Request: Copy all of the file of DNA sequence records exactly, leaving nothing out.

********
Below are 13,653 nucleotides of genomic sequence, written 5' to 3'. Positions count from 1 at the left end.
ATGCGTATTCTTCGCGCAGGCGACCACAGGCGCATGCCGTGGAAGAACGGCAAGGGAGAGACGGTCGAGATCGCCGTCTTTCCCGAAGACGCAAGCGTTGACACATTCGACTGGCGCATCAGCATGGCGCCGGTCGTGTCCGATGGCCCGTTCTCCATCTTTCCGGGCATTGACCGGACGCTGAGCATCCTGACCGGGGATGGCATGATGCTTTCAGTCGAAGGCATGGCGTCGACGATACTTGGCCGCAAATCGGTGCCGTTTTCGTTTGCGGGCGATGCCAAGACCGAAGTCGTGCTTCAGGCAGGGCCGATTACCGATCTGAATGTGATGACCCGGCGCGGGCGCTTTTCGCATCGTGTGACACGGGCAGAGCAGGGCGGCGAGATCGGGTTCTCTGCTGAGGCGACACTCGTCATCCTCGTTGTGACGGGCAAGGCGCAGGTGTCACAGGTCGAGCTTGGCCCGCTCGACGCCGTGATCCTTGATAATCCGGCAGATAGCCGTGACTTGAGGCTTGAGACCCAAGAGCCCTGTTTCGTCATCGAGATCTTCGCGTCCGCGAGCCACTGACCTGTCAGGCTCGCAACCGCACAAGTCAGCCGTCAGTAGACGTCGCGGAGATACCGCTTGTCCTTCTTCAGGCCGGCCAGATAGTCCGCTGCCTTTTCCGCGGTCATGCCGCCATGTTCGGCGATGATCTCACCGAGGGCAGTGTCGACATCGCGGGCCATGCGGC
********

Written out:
Below are 13,653 nucleotides of genomic sequence, written 5' to 3'. Positions count from 1 at the left end.
ATGCGTATTCTTCGCGCAGGCGACCACAGGCGCATGCCGTGGAAGAACGGCAAGGGAGAGACGGTCGAGATCGCCGTCTTTCCCGAAGACGCAAGCGTTGACACATTCGACTGGCGCATCAGCATGGCGCCGGTCGTGTCCGATGGCCCGTTCTCCATCTTTCCGGGCATTGACCGGACGCTGAGCATCCTGACCGGGGATGGCATGATGCTTTCAGTCGAAGGCATGGCGTCGACGATACTTGGCCGCAAATCGGTGCCGTTTTCGTTTGCGGGCGATGCCAAGACCGAAGTCGTGCTTCAGGCAGGGCCGATTACCGATCTGAATGTGATGACCCGGCGCGGGCGCTTTTCGCATCGTGTGACACGGGCAGAGCAGGGCGGCGAGATCGGGTTCTCTGCTGAGGCGACACTCGTCATCCTCGTTGTGACGGGCAAGGCGCAGGTGTCACAGGTCGAGCTTGGCCCGCTCGACGCCGTGATCCTTGATAATCCGGCAGATAGCCGTGACTTGAGGCTTGAGACCCAAGAGCCCTGTTTCGTCATCGAGATCTTCGCGTCCGCGAGCCACTGACCTGTCAGGCTCGCAACCGCACAAGTCAGCCGTCAGTAGACGTCGCGGAGATACCGCTTGTCCTTCTTCAGGCCGGCCAGATAGTCCGCTGCCTTTTCCGCGGTCATGCCGCCATGTTCGGCGATGATCTCACCGAGGGCAGTGTCGACATCGCGGGCCATGCGGC